Formula One's Strategy Group, the sport's new rule-making body, which meets for the first time on Monday, could well be illegal according to Force India's Bob Fernley, who hit out at the "unethical, undemocratic" way F1 is being run.
Fernley believes that "two or three" of the six teams may seek to clarify their legal position ahead of Monday's meeting at Biggin Hill.
The Strategy Group, which has effectively replaced the sporting and technical working groups, is made up of 18 voting members, equally split between F1's governing body (the FIA), commercial rights holder (FOM) and six leading teams.
As things stand, if Force India, or any of the other teams, want a say at the Strategy Group, they will need to beat Lotus in the constructors' championship.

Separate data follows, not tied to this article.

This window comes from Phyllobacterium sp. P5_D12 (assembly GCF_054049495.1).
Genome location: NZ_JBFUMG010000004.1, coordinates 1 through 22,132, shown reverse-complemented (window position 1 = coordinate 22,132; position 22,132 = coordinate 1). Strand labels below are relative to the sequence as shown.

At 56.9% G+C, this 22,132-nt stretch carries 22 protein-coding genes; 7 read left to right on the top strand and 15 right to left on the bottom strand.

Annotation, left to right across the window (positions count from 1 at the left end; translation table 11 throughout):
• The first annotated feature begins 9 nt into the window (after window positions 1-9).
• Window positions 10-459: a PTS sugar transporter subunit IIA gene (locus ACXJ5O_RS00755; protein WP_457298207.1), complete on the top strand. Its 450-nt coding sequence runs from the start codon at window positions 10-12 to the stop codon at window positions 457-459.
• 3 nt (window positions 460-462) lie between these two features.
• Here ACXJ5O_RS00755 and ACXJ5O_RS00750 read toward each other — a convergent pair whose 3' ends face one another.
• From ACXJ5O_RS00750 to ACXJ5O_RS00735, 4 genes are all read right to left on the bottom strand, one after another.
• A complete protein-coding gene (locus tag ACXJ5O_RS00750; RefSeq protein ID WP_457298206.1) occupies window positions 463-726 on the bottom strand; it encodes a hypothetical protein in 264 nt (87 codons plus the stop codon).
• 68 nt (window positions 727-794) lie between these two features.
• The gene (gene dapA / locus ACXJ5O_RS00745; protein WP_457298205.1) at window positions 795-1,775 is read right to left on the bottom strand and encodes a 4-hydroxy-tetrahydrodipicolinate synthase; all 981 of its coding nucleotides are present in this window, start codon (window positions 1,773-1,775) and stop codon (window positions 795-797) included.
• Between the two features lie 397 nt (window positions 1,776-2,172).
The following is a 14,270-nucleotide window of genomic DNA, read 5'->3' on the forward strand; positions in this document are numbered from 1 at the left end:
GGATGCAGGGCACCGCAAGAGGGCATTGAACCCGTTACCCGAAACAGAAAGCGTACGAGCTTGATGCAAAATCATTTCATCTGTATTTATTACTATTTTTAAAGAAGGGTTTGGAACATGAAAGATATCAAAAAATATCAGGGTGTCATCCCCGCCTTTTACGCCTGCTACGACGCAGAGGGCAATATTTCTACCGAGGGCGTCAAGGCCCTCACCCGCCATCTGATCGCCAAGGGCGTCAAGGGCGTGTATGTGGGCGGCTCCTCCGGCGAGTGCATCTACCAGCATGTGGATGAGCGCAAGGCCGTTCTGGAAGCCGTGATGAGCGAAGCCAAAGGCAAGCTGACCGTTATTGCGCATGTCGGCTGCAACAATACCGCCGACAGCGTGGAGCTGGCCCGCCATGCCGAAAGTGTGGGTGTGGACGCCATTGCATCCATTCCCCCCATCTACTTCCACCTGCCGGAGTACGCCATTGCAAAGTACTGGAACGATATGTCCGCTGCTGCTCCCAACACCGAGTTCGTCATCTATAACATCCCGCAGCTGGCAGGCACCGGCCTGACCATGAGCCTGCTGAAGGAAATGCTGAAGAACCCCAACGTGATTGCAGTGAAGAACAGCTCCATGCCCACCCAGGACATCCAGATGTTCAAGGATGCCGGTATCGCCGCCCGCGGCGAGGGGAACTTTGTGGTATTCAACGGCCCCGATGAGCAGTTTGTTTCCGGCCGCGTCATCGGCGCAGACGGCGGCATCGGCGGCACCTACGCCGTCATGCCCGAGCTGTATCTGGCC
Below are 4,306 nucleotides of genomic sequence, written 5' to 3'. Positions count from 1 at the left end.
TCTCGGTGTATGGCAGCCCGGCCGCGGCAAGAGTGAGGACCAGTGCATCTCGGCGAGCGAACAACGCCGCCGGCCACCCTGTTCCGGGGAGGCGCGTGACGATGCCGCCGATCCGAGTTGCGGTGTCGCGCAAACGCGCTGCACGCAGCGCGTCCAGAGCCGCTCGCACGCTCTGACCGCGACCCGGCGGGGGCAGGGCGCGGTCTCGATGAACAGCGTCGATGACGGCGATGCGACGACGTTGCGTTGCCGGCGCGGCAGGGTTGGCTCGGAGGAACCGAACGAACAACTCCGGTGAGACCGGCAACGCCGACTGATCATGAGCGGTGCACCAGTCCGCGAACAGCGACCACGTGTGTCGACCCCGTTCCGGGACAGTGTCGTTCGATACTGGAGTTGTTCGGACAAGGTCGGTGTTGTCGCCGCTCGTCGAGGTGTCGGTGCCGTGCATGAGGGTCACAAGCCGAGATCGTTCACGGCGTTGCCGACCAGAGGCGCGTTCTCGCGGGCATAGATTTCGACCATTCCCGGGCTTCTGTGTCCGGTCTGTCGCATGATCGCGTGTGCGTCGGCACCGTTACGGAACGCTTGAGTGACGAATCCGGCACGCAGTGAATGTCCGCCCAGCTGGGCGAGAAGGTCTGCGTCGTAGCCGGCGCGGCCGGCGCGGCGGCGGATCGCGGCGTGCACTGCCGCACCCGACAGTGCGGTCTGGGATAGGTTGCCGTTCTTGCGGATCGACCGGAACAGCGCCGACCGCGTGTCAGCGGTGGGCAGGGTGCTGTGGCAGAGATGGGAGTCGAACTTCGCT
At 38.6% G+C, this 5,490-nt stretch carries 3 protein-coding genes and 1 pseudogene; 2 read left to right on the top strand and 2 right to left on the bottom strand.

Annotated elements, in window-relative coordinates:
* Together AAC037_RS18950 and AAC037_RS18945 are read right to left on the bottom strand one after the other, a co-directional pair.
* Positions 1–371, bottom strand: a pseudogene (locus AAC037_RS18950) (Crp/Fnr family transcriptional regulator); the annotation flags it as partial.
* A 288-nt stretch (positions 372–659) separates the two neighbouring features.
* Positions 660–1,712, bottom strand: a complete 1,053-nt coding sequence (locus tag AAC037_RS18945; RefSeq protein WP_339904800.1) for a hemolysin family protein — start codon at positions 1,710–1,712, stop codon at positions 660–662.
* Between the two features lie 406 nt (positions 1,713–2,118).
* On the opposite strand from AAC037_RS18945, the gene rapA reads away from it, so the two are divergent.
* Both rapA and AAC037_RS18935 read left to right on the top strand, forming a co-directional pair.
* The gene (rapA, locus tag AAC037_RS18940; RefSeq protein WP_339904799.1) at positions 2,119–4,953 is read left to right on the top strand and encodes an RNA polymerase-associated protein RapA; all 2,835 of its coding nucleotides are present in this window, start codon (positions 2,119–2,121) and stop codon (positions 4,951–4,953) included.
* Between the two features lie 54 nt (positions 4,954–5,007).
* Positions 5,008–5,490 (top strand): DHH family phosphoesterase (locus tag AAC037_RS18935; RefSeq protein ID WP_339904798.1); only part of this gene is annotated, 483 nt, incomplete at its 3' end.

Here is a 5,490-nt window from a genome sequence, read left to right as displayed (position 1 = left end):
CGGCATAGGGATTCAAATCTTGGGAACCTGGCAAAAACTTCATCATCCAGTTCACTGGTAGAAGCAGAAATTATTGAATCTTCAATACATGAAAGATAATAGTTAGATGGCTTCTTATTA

Although the F1 Commission – at which everyone is represented – will ultimately sign off the Strategy Group's proposals, smaller teams will not be able to block anything, or put anything forward, at the initial stage.
Fernley, Force India's deputy team principal said:
"All teams basically pay the same amount to go racing, yet some teams have no say in how the sport is run. It could certainly be deemed abuse of a dominant position... there is genuine concern among some of the teams on the Strategy Group (about the legality of it), particularly the ones who are public companies. This is not ethical governance."
The three teams believed to be looking into the legal situation are McLaren, Ferrari and Mercedes.
(© Daily Telegraph, London)